by: Scott Lindsey
One of the things that has surprised most people when I talk to them about my weight loss is the amount of food that I eat. Like I said in my previous article, I use a free app called My Fitness Pal to log my entire calorie intake each day. My Fitness Pal calculated my intake by using my height, weight, age, and what my goal weight was. The calculations added up to my intake needs to be 2,460 calories per day.
I thought that somehow, there was a mistake in the calculations when I saw it. That’s a lot of food to eat, and I was expecting to see 1,200-1,600 calories, but I went ahead and planned my program with those calorie numbers. Turns out, My Fitness Pal was a lot smarter than I originally gave it credit. I have learned in my research that one of the main issues with people on diets or weight loss plans is that they don’t eat enough calories. Our bodies naturally burn around 2000 calories per day, as estimated by the USDA, just by waking up in the morning, functioning throughout the day, and going to bed at night.
Eating too few calories has been proven to slow down metabolism, and increase the amount of fat that your body stores for energy. Not eating enough calories actually puts your body into kind of a “starvation” survival mode. When this happens, your body knows that it is not getting enough calories to function normally, so what it will do is start storing what you do feed in by turning it into fat, so it can use it later for energy.
This process will hinder any weight loss goal that you have. It will also cause your body to start breaking down healthy muscle tissue to supplement its lack of fuel. This can have a profound effect on your entire body, including the possibility of organ damage. Maintaining a healthy calorie intake is essential in any goal that you may have for weight loss, or working on getting more fit. Overeating can be detrimental to your health, but not eating enough can be just as bad for your body. You have to find your “sweet spot”.
As far as the exercise portion of my program, I just started by walking as much as I possibly could. Starting out, this was quite a challenge for me. Some days, two miles was really easy. Other days, doing a single mile was really tough. Just know that this is a normal occurrence in getting started, and it does get better with time and work.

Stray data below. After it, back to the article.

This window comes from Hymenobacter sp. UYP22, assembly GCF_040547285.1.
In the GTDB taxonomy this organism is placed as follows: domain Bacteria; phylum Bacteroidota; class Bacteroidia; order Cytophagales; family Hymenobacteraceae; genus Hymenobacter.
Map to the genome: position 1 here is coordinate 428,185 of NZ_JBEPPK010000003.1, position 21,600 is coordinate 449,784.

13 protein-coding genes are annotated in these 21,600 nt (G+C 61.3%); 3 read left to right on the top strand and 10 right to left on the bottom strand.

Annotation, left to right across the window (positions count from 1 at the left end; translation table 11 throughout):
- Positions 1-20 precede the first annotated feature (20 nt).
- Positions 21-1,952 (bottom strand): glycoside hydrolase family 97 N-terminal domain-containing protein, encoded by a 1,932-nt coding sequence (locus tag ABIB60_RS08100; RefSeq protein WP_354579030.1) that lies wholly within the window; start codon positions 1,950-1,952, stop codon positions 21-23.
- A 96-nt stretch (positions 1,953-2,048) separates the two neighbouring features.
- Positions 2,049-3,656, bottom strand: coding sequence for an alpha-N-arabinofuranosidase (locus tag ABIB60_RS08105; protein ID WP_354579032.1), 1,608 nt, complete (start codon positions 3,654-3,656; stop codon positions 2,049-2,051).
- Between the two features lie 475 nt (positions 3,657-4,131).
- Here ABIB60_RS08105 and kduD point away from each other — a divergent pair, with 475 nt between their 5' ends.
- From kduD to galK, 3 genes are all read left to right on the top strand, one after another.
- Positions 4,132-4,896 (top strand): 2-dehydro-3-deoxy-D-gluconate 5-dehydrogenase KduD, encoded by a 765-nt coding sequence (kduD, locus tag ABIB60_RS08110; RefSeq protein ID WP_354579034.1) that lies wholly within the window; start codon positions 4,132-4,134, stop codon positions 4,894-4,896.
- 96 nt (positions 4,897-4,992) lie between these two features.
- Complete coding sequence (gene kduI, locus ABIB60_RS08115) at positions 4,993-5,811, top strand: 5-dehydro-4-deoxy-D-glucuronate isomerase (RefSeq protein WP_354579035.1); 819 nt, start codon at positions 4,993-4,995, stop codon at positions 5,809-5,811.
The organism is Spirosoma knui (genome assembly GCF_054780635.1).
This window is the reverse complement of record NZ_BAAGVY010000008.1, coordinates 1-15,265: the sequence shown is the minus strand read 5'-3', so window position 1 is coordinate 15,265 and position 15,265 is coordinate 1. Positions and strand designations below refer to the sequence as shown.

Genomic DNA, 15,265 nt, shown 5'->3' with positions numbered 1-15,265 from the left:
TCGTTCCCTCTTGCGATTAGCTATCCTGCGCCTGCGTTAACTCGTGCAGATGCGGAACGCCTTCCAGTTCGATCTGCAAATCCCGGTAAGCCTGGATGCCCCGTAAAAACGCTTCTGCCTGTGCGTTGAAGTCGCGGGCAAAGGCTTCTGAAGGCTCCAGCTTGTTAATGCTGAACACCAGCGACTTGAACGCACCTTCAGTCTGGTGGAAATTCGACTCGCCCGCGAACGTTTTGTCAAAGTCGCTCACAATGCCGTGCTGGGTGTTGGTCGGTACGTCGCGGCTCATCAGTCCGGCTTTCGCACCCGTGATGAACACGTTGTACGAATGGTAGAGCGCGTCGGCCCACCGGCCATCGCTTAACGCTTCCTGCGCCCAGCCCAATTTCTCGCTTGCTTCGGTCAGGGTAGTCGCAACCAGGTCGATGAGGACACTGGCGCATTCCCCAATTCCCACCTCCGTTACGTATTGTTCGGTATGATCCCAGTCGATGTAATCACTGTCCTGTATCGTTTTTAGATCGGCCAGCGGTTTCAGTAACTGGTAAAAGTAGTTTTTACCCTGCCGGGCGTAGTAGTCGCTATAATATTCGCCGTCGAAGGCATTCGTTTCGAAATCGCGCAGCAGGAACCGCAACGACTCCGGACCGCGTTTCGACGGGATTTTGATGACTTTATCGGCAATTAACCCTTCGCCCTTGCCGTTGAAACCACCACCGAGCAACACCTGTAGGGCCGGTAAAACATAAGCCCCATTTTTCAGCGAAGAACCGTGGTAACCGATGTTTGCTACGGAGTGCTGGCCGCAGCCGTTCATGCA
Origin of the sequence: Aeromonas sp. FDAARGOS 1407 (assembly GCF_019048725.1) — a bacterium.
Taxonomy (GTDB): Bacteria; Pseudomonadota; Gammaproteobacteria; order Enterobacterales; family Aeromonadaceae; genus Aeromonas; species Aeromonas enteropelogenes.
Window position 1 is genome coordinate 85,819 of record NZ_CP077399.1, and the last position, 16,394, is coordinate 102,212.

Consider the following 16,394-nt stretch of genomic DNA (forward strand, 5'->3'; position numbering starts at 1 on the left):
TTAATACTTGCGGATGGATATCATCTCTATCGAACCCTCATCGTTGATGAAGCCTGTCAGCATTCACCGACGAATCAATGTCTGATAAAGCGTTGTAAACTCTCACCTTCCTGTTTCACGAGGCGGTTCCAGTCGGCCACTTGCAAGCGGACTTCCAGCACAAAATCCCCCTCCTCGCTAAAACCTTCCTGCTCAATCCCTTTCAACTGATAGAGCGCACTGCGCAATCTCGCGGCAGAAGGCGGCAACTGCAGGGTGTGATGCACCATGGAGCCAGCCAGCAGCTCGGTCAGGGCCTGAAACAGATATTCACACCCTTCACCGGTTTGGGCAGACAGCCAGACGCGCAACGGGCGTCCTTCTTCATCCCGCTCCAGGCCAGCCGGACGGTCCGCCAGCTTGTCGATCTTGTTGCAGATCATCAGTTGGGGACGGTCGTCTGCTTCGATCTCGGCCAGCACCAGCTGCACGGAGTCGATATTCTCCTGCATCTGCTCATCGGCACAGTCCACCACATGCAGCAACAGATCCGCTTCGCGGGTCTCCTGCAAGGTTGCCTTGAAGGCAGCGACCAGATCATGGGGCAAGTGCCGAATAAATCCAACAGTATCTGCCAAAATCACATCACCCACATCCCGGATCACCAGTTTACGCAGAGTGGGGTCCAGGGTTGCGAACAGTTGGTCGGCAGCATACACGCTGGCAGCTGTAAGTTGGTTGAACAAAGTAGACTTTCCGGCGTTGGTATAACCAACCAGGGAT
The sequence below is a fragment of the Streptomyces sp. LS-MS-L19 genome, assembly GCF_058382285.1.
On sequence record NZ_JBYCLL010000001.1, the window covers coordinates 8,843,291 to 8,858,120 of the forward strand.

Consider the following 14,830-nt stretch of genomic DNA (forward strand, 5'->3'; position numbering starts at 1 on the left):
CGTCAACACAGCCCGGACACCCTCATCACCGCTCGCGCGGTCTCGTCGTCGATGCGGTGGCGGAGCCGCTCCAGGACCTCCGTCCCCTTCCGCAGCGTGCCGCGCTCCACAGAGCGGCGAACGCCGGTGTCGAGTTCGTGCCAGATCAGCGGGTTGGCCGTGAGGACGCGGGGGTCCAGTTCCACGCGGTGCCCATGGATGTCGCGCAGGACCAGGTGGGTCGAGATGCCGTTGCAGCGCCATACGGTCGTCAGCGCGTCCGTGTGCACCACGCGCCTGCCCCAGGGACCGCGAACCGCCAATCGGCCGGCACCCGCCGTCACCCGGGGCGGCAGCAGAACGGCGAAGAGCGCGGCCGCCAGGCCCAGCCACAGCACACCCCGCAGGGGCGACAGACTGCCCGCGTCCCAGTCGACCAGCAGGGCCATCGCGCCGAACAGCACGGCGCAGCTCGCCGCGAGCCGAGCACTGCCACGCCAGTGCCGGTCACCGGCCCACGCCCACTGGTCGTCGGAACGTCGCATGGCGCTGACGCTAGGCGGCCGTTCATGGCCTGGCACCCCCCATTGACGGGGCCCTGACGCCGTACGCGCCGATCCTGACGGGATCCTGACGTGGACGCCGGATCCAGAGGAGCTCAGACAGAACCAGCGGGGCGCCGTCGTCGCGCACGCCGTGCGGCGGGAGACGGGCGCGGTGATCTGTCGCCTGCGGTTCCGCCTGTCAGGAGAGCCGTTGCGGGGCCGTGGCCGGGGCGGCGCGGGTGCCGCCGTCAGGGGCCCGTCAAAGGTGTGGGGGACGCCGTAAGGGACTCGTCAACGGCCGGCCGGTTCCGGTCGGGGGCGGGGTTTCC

The main thing is to just get started doing something, and make it a habit. The hardest thing for me was to get my mind set right. I am a very competitive person, so the challenge for me became in overcoming the mental aspect of my exercise program. It took work, but I built good exercise habits by doing something daily, and once my mind figured out that I was determined to do the workout, it didn’t fight me near as hard as it had been with excuses on why I shouldn’t work out, or why my body was too tired to work out. It finally just accepted the fact that a workout was coming that day. That doesn’t mean that I don’t still struggle from time to time, I absolutely do, but the struggles just mean that I’m having a hard time that day, but I’m going to finish in spite of it. Making it through the struggles will make you proud of yourself, and will make you even more determined to reach your goal!
I want to thank everyone that is reading the column, and all that has contacted me through text, email, direct message, or through my Facebook page. Everyone has been so supportive, and I’m truly thankful and humbled.
My only goal with this column is to share my experiences, and hopefully motivate and inspire someone else to seek out a healthier lifestyle.
As always, if you have any questions for me, or want to suggest any future topics that you would like to see, please see my contact information below. I would love to hear from you.
“Ask yourself if what you are doing today is getting you closer to where you want to be tomorrow.”
Here’s to better health.
Facebook Page: The Fitness Zone by Scott
This column is about personal experience, shared motivation, and thoughts and opinion on staying active and eating and living healthier. It is not intended to diagnose, treat, cure, or prevent any disease. Please consult a physician before participating in any diet, or beginning any exercise or fitness plan. --Darren Doyle, Editor.